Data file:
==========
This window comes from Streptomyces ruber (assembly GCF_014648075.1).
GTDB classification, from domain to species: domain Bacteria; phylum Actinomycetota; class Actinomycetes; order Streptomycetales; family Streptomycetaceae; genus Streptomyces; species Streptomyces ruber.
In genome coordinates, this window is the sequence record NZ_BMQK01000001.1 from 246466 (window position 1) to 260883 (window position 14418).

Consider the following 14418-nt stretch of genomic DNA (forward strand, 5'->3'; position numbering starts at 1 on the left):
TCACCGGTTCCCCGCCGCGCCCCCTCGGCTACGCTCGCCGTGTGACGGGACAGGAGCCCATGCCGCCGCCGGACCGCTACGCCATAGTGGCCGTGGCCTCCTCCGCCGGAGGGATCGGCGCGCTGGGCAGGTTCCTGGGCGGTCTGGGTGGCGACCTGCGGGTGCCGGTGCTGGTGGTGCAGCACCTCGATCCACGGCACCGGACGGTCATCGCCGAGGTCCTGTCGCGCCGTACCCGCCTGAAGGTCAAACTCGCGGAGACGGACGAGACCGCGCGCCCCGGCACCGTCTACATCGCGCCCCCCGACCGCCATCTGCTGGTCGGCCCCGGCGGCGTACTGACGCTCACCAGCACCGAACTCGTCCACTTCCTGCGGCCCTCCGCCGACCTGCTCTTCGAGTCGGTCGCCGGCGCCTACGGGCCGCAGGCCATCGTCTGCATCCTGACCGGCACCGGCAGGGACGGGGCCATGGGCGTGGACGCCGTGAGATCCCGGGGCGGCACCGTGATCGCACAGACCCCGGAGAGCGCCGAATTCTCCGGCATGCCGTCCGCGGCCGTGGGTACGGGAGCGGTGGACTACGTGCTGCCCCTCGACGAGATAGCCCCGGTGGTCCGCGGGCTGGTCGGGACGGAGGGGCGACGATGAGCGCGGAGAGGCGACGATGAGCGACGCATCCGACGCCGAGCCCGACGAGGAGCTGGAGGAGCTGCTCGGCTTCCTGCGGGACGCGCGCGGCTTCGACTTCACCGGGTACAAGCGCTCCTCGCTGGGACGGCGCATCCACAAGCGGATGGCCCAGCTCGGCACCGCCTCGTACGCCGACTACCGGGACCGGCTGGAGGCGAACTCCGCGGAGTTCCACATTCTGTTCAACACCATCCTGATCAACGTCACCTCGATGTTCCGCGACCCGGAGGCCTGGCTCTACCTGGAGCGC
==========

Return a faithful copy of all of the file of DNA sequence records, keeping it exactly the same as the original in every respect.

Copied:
This window comes from Streptomyces ruber (assembly GCF_014648075.1).
GTDB classification, from domain to species: domain Bacteria; phylum Actinomycetota; class Actinomycetes; order Streptomycetales; family Streptomycetaceae; genus Streptomyces; species Streptomyces ruber.
In genome coordinates, this window is the sequence record NZ_BMQK01000001.1 from 246466 (window position 1) to 260883 (window position 14418).

Consider the following 14418-nt stretch of genomic DNA (forward strand, 5'->3'; position numbering starts at 1 on the left):
TCACCGGTTCCCCGCCGCGCCCCCTCGGCTACGCTCGCCGTGTGACGGGACAGGAGCCCATGCCGCCGCCGGACCGCTACGCCATAGTGGCCGTGGCCTCCTCCGCCGGAGGGATCGGCGCGCTGGGCAGGTTCCTGGGCGGTCTGGGTGGCGACCTGCGGGTGCCGGTGCTGGTGGTGCAGCACCTCGATCCACGGCACCGGACGGTCATCGCCGAGGTCCTGTCGCGCCGTACCCGCCTGAAGGTCAAACTCGCGGAGACGGACGAGACCGCGCGCCCCGGCACCGTCTACATCGCGCCCCCCGACCGCCATCTGCTGGTCGGCCCCGGCGGCGTACTGACGCTCACCAGCACCGAACTCGTCCACTTCCTGCGGCCCTCCGCCGACCTGCTCTTCGAGTCGGTCGCCGGCGCCTACGGGCCGCAGGCCATCGTCTGCATCCTGACCGGCACCGGCAGGGACGGGGCCATGGGCGTGGACGCCGTGAGATCCCGGGGCGGCACCGTGATCGCACAGACCCCGGAGAGCGCCGAATTCTCCGGCATGCCGTCCGCGGCCGTGGGTACGGGAGCGGTGGACTACGTGCTGCCCCTCGACGAGATAGCCCCGGTGGTCCGCGGGCTGGTCGGGACGGAGGGGCGACGATGAGCGCGGAGAGGCGACGATGAGCGACGCATCCGACGCCGAGCCCGACGAGGAGCTGGAGGAGCTGCTCGGCTTCCTGCGGGACGCGCGCGGCTTCGACTTCACCGGGTACAAGCGCTCCTCGCTGGGACGGCGCATCCACAAGCGGATGGCCCAGCTCGGCACCGCCTCGTACGCCGACTACCGGGACCGGCTGGAGGCGAACTCCGCGGAGTTCCACATTCTGTTCAACACCATCCTGATCAACGTCACCTCGATGTTCCGCGACCCGGAGGCCTGGCTCTACCTGGAGCGC